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Energy

energy heading

Sustainable energy is about reducing the use of non-renewable energy sources (such as fossil fuels) while increasing the use of renewable sources of energy that are replenished on a human timescale (such as sunlight, wind, rain and geothermal heat).

The University uses a large amount of energy both in buildings (for electronic devices, heating, etc.) and for transport purposes. Energy use is mainly in the form of electricity, but also natural gas, diesel and petrol, and other fuels.

Energy Strategic Plan

The University is committed to improve energy efficiency and reduce overall energy use. minimising wasteful energy consumption. The University’s Energy Strategy 2018–22 is designed to enhance energy security, reduce energy costs and consumption, and reduce energy-related carbon emissions.

Requirements for reducing energy consumption and emissions are also outlined in the University Governance framework (specifically GLP9 – Environmental Management - PDF 230KB)

Reporting

The University reports annually on energy consumption and greenhouse gas emissions under the National Greenhouse and Energy Reporting (NGER) Act 2007, the Tertiary Education Facilities Management Association (TEFMA) benchmarking survey and the National Carbon Offset Standard (NCOS) for carbon neutral certification.

Carbon neutral certification

The University of Tasmania was the second University to be certified carbon neutral in Australia in 2016. Greenhouse gas emissions from the University’s use of fuels and electricity are calculated, reported and offset annually. Staff and students can support the University’s reduction in greenhouse gas emissions by choosing energy efficient options (e.g., when purchasing new equipment) or reducing business travel.

Energy management is aimed at reducing the University’s greenhouse gas emissions and energy consumption costs through strategies, systems, procurement and development.

Some of the common tasks and services provided by energy managers are:

  • Undertaking energy audits of buildings for collation and analysis of energy data
  • Developing and implementing procedures and policies to reduce energy consumption
  • Developing and implementing energy efficient projects
  • Annual building level energy reporting
  • Development of standardised energy displays
  • Providing technical review, advice and briefing for construction projects on campus
  • Liaising with the energy retail companies

Some of the energy reduction initiatives undertaken by the University in recent years include:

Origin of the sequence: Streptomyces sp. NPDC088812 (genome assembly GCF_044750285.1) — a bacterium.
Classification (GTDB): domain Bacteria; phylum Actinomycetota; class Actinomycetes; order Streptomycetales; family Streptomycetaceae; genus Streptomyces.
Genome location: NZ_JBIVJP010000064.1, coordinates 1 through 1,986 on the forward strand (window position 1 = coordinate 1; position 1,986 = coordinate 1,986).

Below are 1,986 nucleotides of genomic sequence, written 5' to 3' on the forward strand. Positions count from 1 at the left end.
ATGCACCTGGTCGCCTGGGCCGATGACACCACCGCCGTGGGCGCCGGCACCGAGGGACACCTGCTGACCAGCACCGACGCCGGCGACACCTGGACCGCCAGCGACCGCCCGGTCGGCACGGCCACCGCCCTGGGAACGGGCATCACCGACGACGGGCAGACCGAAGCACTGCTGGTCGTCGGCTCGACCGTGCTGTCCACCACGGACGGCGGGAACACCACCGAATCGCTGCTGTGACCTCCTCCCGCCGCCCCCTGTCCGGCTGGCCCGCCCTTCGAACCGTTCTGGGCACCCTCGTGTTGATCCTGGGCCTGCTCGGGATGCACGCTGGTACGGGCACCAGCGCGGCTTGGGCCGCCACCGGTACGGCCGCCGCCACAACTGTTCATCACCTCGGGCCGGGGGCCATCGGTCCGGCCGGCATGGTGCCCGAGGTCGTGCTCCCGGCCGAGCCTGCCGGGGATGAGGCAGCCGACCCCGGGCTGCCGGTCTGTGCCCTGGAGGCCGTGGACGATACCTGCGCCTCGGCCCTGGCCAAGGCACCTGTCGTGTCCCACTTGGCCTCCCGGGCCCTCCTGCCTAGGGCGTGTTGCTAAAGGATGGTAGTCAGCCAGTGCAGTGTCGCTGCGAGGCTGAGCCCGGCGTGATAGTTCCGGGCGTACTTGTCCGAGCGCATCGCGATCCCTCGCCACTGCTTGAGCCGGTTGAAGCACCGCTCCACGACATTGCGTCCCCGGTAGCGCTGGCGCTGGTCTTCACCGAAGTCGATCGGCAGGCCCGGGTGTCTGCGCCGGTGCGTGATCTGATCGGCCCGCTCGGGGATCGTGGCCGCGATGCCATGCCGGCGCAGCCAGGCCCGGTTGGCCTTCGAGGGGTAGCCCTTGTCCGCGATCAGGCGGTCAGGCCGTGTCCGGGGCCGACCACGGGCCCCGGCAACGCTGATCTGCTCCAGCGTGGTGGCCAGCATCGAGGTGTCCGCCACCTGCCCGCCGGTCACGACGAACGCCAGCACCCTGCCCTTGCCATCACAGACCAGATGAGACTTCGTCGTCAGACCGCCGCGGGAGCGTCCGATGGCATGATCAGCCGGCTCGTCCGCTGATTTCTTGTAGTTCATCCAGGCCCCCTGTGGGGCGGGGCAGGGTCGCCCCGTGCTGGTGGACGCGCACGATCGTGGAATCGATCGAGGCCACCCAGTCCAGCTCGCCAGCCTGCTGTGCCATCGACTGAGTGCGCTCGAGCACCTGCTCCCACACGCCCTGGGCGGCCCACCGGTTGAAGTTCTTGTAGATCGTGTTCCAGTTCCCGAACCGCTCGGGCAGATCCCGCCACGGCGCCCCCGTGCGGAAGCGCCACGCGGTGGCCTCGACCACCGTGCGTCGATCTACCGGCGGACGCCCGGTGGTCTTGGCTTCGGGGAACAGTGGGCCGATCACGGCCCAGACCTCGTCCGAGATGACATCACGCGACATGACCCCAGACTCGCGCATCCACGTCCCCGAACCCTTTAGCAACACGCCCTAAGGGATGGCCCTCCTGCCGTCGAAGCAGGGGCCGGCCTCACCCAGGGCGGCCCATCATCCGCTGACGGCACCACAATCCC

• Energy performance contracts including building management and control systems upgrades
  • Monitoring buildings and systems to ensure efficient operation
  • Installation of photovoltaic (solar electric) and solar hot water systems
  • Upgrading lighting systems to LED (light emitting diode)
  • LPG (liquified petroleum gas) and diesel fuel source replacements with natural gas
  • Ensuring all new major building projects achieve 5 Star Green Star rating certification

Conducting energy challenges and competitions for University staff and students

Energy use data

The University’s Energy Strategic Plan includes a commitment to monitoring, evaluating and reporting on key indicators, for which the University collects various data.

A summary of the outcomes from UTAS energy initiatives can be found in the following document:

By taking some simple actions, like turning off lights, printers, appliances and computer monitors when not in use, staff and students can make a difference to the energy consumption of UTAS buildings. Every kilowatt counts.  

  • Lighting is responsible for about 20% of a university’s energy consumption. Switch off lights and appliances when not required and help reduce light energy consumption by 10%
  • Switching off computer monitors when not in use may save as much energy as it takes to power 24 Tasmanian homes for one year.
  • Printers and photocopiers may sit idle for 95% of the time. Activating energy save mode rather than standby mode on just one printer or copier over a year could reduce energy consumption equivalent to a return trip by car from Hobart to Launceston.
  • Reducing heating by one degree Celsius in winter across our campuses could save enough energy to power the whole of the Inveresk campus for one year.
  • Laboratory freezers are big energy users. Setting ultra-low temperature freezers to temperatures higher than -80°C (when possible) would considerably reduce energy consumption. Electricity use doubles going from -60°C to -80°C and standard freezers save about 75% of energy over ultra-low temperature storage.

To support energy saving initiatives, please download these materials and display them in your area:

For more information on energy, contact energy.utas@utas.edu.au.